Addictive Potential: Unknown
Emergency Room Visits Yearly: Unknown
Mandatory Minimum Sentence: Unknown
Mechanism of Action: ??
DET, also known as N,N-diethyltryptamine and 3-(2-Diethylaminoethyl)indole, is a hallucinogenic tryptamine with a duration of effects ranging from 2 to 4 hours. According to Böszörményi (1959), “DET can be best likened to a moderate mescaline intoxication, although in some features it resembles the LSD effect”. Specifically, some of these subjective effects reported include distortions in the experience of time, visual hallucinations, elation, and overall feelings of intoxication (Barceloux, 2012).
In the 1960s, DET was studied as a potential treatment for chronic alcoholism. However, researchers concluded that DET appeared to have “limited therapeutic value” (Faillace at al., 1970).
Side Effects & Adverse Reactions:
Negative effects that have been reported include:
- Anxiety & feelings of unpleasantness (Barceloux, 2012)
- Tremors (Barceloux, 2012)
- Dizziness (Faillace et al., 1967)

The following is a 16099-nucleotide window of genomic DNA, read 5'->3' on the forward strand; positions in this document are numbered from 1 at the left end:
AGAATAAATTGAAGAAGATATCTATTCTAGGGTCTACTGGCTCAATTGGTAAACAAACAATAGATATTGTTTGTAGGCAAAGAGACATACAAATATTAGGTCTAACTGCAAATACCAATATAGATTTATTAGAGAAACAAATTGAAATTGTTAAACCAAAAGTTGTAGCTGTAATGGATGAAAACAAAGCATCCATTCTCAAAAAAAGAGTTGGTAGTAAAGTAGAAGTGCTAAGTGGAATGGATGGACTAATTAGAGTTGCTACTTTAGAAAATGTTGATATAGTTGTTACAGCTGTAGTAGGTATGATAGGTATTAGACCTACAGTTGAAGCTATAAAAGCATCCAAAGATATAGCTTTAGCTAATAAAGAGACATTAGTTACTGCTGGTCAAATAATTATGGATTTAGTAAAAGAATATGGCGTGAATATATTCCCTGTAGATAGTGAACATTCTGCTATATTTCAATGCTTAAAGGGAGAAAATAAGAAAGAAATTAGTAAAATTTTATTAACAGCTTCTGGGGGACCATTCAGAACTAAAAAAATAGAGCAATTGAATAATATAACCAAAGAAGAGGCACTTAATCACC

- Numbness and tingling (Faillace et al., 1967)
- Chills and cold feeling (Faillace et al., 1967)
- Funny taste in mouth (Faillace et al., 1967)
- Nausea (Faillace et al., 1967) (Barceloux, 2012)
- Blurred vision (Faillace et al., 1967)
- Dry mouth (Faillace et al., 1967)
- Physical weakness (Faillace et al., 1967)
- Body felt light (Faillace et al., 1967)
- Elevated blood pressure (Barceloux, 2012)
Remember, research chemicals are experimental chemicals that are not approved for human consumption. This is because not enough data exists currently about their effects in humans. Although some people are willing to ingest research chemicals, it is unreasonable to assume that they are in any way safe to use recreationally.